Please donate to help save PopMatters. We are moving to WordPress in January out of necessity and need your help.

Filmmaker Diane Paragas on 'Yellow Rose' and the Heartbreak Behind Anti-Immigration Policies

Director Diane Paragas asks her audience to not bring their politics into her film, Yellow Rose, but to just let it be, as she hopes to show the heartbreak of broken families lost within the politicisation of immigration issues.

Please Donate to Help Save PopMatters

PopMatters have been informed by our current technology provider that we have until December to move off their service. We are moving to WordPress and a new host, but we really need your help to fund the move and further development.


Beauty and Horror in George C. Wolfe's Ma Rainey's Black Bottom

The characters in Ma Rainey's Black Bottom, distinct as they are, besiege the viewer's mind as metaphors, mythic exemplars of a disturbing legacy America seems unable or unwilling to address.


Farnoosh Samadi's Impressive Debut, '180 Degree Rule', Leaves a Lasting Mark

Farnoosh Samadi's 180 Degree Rule brutally explores our tendency to condemn instead of to embrace one another with compassion and understanding.


Love, 'Moonstruck' Tells Us, Is the Triumph of Illogic

Under Norman Jewison's direction and John Patrick Shanley's writing, Moonstruck -- now available from Criterion -- fully embodies the '80s special character of classically-minded, well-made romantic films.


Frank Zappa Documentary Unveils the Man Behind the Mythos

He may be known for going on some excellent adventures as one half of Bill & Ted, but Alex Winter is now several documentaries into his career. After years of sorting through rare archive footage, he's telling a story of Frank Zappa few thought possible.


'The Other Side of Madness' Is the Most Obscure Charles Manson Film

If truth is stranger than fiction then the truth about some films, such as the Charles Manson film The Other Side of Madness, feels as strange as reality ever gets.


We Need a Reality Check on Unreal Christmas Rom-Coms

It's time Christmas rom-coms move beyond the twin swaps, the dead spouse who comes back as an angel, the bad blind date, etc., and instead, turn to real-life stories for healthy models of lasting love forged in the fires of the holiday.


The Mystery of History in Jia Zhangke's 'I Wish I Knew'

In Jia Zhangke's documentary, I Wish I Knew, many discuss the pivotal year of 1949, the year the Chinese Communist Party officially took over China, reaching Shanghai. It was also the year my mother, putting a finger in the wind, left China with my sister.


Viggo Mortensen's 'Falling' Binds Art and Life

Viggo Mortensen's first directorial feature, Falling -- a mix of hope and existentialist despair -- is rooted in the story of his family.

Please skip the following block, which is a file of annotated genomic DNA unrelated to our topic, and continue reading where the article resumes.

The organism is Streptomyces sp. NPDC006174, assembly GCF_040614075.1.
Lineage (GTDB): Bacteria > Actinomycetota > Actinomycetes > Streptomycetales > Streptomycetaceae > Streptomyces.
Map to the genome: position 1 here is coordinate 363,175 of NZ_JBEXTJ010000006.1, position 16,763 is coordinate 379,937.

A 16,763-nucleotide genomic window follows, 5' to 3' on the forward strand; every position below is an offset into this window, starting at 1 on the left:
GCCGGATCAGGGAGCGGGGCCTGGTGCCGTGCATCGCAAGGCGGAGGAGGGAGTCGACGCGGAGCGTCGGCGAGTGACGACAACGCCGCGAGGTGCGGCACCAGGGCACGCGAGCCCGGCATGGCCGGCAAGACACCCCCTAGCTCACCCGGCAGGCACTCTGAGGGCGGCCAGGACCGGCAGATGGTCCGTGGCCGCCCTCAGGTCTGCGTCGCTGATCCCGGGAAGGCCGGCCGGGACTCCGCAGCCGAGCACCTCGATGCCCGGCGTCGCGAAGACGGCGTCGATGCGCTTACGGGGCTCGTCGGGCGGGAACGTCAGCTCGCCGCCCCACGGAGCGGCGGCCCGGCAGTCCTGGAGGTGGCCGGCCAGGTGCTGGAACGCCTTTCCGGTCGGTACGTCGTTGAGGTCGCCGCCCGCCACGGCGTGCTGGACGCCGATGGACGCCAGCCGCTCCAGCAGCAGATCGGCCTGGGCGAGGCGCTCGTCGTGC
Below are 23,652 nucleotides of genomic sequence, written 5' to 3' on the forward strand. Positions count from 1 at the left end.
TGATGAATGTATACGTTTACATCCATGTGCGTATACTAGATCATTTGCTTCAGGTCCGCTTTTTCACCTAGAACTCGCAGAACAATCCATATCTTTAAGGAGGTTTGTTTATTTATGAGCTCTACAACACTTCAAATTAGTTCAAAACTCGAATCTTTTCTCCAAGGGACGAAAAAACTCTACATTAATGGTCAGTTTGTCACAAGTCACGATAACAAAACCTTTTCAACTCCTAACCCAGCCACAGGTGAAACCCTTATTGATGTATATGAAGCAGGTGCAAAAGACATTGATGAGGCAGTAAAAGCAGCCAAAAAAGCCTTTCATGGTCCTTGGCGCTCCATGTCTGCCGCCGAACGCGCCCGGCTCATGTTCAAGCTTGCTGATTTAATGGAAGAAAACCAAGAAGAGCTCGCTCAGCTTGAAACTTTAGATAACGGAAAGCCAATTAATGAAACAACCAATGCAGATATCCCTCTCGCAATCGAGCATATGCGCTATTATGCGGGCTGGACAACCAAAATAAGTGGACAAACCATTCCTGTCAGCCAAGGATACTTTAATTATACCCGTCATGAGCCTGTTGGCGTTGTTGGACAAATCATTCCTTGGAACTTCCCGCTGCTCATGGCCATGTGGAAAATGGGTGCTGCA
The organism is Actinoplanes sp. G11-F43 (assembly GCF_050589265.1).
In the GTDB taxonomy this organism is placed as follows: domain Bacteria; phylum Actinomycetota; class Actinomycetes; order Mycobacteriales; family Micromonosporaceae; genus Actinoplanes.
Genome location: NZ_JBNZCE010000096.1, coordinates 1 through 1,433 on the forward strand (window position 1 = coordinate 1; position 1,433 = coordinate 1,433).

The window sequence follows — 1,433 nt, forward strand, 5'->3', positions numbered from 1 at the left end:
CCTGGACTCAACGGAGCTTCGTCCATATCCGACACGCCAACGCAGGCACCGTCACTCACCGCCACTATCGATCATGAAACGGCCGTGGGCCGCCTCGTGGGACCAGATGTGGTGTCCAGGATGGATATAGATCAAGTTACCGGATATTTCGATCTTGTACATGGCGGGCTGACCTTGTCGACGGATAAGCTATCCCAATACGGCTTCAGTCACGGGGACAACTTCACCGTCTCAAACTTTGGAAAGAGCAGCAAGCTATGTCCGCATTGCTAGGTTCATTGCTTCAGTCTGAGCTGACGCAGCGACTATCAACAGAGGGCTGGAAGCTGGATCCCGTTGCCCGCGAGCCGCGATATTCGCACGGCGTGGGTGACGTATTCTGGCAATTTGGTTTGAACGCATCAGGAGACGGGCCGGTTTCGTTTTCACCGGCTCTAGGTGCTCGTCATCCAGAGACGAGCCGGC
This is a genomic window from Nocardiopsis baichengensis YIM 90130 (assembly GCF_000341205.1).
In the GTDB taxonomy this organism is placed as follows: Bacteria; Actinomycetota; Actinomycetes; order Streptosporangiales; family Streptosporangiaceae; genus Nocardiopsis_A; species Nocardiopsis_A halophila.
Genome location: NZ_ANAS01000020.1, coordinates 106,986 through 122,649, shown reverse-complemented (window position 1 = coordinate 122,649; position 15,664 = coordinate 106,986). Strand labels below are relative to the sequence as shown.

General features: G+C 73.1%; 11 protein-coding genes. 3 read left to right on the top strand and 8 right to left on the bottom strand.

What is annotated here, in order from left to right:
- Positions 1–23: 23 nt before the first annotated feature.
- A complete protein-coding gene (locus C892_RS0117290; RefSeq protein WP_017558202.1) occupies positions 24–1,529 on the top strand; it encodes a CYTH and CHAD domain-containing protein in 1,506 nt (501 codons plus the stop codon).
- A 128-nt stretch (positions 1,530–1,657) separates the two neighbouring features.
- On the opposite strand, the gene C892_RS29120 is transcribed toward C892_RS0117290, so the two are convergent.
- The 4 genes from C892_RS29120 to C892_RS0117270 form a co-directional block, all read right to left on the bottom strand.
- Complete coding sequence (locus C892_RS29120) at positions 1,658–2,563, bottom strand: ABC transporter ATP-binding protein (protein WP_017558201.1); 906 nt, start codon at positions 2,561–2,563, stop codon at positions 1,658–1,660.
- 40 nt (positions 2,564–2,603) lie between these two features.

Cerebral 'Mank' Is a Gabby and Stylized Origin Story for 'Citizen Kane'

While this roustabout story about Herman Mankiewicz's battle to write the Orson Welles classic is clearly impressed with itself, Mank is easily David Fincher's best work since Zodiac.


Giddy and Buzzy 'The Prom' Compresses 'Glee' into a Single Film

Ryan Murphy's Netflix adaptation of the satirical musical about Broadway stars inserting themselves into a same-sex school dance controversy, The Prom, hits his sweet spots and his weaknesses.


Exploring the Sci-fi Worlds of Ishirō Honda in 3 Films

The devastating power of the atomic bomb casts a long shadow over Ishiro Honda's The H-Man, Battle in Outer Space, and Mothra, now available on Blu-ray from Eureka Entertainment.


Bong Joon-ho's 'Parasite' and the Geometry of Suffering

The problem Joon-ho presents in Parasite is geometrical. Is this the only shape of society we can imagine as workable, as livable? Is this livable?


The Risky and Limited Life of Burt Reynolds' Macho 'Hooper'

Burt Reynolds' Sonny Hooper is a carefree and lovable guy whose reckless stunt pro lifestyle symbolizes the self-troubles and limitations toxic masculinity creates.


Silent Classic 'The City Without Jews' Wavers Between Satire and Grim Prophecy

It's the privilege of satire to apply one's opponents' "logic" towards a reductio ad absurdum, as we see in The City without Jews.


Director Sean Durkin on the Dark Corners in Our Minds and in 'The Nest'

In his melodrama The Nest, director Sean Durkin considers how we latch onto and accept cycles and routine, which offer only a superficial security from truth, shame and guilt.


The Best Classic Films on Blu-ray in 2020

Many formats have come and gone and streaming competes, to a degree, but these best classic films offered on Blu-ray in 2020 prove irresistible.


Eraserhead's Stylistic Tics Leave Traces of Infection

David Lynch's impossibly mundane and unspeakably grotesque Eraserhead turns a looking glass upon an entire constellation of avant-garde signifiers.


Forest Whitaker Film 'Ghost Dog' Is a Sampler's Paradise

Jarmusch's 1999 classic Ghost Dog, now in a Criterion edition, freely mixes and matches Bushido philosophy, Mafia and samurai flicks, Ryūnosuke Akutagawa, and lo-fi hip-hop into a sly and dreamy comedy about role-playing.


Robert Altman's Quirky 'Popeye' Boasts a Can Full of Geniuses

Robert Altman's busy, mobile style perfectly captures and mirrors E.C. Segar's rowdy, rambunctious Popeye comic.


Shirley Jackson's Story on Film Is But a Flickering Shadow

In Josephine Decker's biographical film, Shirley, Shirley Jackson is only partially seen as the darkness conveyed obscures the light.

Collapse Expand Features

Collapse Expand Reviews

PM Picks
Collapse Expand Pm Picks

© 1999-2020 All rights reserved.
PopMatters is wholly independent, women-owned and operated.